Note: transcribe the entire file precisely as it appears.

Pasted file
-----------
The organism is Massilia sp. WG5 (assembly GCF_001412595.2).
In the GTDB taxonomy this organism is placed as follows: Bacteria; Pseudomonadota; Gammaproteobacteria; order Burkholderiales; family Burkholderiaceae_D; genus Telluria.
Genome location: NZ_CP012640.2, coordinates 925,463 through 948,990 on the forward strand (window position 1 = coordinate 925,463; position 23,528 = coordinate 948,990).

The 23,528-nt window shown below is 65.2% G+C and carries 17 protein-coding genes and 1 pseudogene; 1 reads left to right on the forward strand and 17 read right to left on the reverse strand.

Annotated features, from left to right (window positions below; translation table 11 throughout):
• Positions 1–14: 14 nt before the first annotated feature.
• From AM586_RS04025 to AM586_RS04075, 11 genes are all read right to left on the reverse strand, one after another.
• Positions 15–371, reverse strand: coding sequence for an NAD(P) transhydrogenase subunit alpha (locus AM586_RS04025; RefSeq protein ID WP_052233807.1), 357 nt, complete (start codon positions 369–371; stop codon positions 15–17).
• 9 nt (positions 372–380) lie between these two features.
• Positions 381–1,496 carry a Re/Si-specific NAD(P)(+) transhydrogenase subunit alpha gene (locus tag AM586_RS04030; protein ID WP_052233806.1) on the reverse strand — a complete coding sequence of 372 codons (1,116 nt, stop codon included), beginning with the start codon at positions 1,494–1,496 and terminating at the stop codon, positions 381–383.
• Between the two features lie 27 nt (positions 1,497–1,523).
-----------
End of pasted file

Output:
The organism is Massilia sp. WG5 (assembly GCF_001412595.2).
In the GTDB taxonomy this organism is placed as follows: Bacteria; Pseudomonadota; Gammaproteobacteria; order Burkholderiales; family Burkholderiaceae_D; genus Telluria.
Genome location: NZ_CP012640.2, coordinates 925,463 through 948,990 on the forward strand (window position 1 = coordinate 925,463; position 23,528 = coordinate 948,990).

The 23,528-nt window shown below is 65.2% G+C and carries 17 protein-coding genes and 1 pseudogene; 1 reads left to right on the forward strand and 17 read right to left on the reverse strand.

Annotated features, from left to right (window positions below; translation table 11 throughout):
• Positions 1–14: 14 nt before the first annotated feature.
• From AM586_RS04025 to AM586_RS04075, 11 genes are all read right to left on the reverse strand, one after another.
• Positions 15–371, reverse strand: coding sequence for an NAD(P) transhydrogenase subunit alpha (locus AM586_RS04025; RefSeq protein ID WP_052233807.1), 357 nt, complete (start codon positions 369–371; stop codon positions 15–17).
• 9 nt (positions 372–380) lie between these two features.
• Positions 381–1,496 carry a Re/Si-specific NAD(P)(+) transhydrogenase subunit alpha gene (locus tag AM586_RS04030; protein ID WP_052233806.1) on the reverse strand — a complete coding sequence of 372 codons (1,116 nt, stop codon included), beginning with the start codon at positions 1,494–1,496 and terminating at the stop codon, positions 381–383.
• Between the two features lie 27 nt (positions 1,497–1,523).